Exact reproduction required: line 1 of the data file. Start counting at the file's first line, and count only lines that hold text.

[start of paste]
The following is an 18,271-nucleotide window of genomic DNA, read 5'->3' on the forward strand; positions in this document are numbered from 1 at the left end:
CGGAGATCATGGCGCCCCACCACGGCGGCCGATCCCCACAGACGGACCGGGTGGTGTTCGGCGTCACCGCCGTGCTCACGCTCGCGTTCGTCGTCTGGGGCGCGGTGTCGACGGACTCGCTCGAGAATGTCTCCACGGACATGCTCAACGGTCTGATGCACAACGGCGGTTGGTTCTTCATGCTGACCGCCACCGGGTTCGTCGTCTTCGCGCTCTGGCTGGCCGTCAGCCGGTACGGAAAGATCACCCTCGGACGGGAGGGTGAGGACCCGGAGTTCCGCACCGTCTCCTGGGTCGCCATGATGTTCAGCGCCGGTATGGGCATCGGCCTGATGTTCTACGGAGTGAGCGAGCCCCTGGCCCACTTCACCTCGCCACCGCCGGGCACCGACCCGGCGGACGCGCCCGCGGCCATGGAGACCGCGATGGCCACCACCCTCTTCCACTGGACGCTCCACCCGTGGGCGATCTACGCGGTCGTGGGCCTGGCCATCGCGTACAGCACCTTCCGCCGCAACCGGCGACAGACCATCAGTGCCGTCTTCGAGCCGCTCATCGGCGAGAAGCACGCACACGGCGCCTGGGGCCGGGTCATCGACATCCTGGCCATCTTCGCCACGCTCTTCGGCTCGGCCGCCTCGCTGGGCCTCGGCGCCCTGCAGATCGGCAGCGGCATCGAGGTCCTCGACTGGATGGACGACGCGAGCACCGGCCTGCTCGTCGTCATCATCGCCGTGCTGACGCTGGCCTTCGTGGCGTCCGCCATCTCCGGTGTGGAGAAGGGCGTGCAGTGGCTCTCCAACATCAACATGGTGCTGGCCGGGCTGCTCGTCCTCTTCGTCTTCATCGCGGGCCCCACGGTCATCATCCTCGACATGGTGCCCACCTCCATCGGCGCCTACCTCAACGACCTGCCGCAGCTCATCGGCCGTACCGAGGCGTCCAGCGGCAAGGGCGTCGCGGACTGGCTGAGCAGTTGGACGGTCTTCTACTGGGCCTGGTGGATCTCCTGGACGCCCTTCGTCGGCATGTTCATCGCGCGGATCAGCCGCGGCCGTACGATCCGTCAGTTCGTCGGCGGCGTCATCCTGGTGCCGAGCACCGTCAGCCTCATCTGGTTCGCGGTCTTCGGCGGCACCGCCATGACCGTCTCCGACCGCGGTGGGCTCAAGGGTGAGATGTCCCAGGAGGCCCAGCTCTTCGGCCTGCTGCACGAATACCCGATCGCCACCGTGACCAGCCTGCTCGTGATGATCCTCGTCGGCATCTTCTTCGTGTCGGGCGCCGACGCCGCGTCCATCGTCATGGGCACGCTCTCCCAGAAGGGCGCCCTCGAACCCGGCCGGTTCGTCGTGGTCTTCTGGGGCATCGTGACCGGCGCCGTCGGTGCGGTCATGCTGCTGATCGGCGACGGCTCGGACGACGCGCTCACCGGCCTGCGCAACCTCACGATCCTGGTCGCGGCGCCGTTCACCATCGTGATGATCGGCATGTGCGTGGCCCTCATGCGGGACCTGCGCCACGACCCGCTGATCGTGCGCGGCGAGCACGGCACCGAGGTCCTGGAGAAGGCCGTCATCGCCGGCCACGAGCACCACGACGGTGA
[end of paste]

The following is an 18,271-nucleotide window of genomic DNA, read 5'->3' on the forward strand; positions in this document are numbered from 1 at the left end: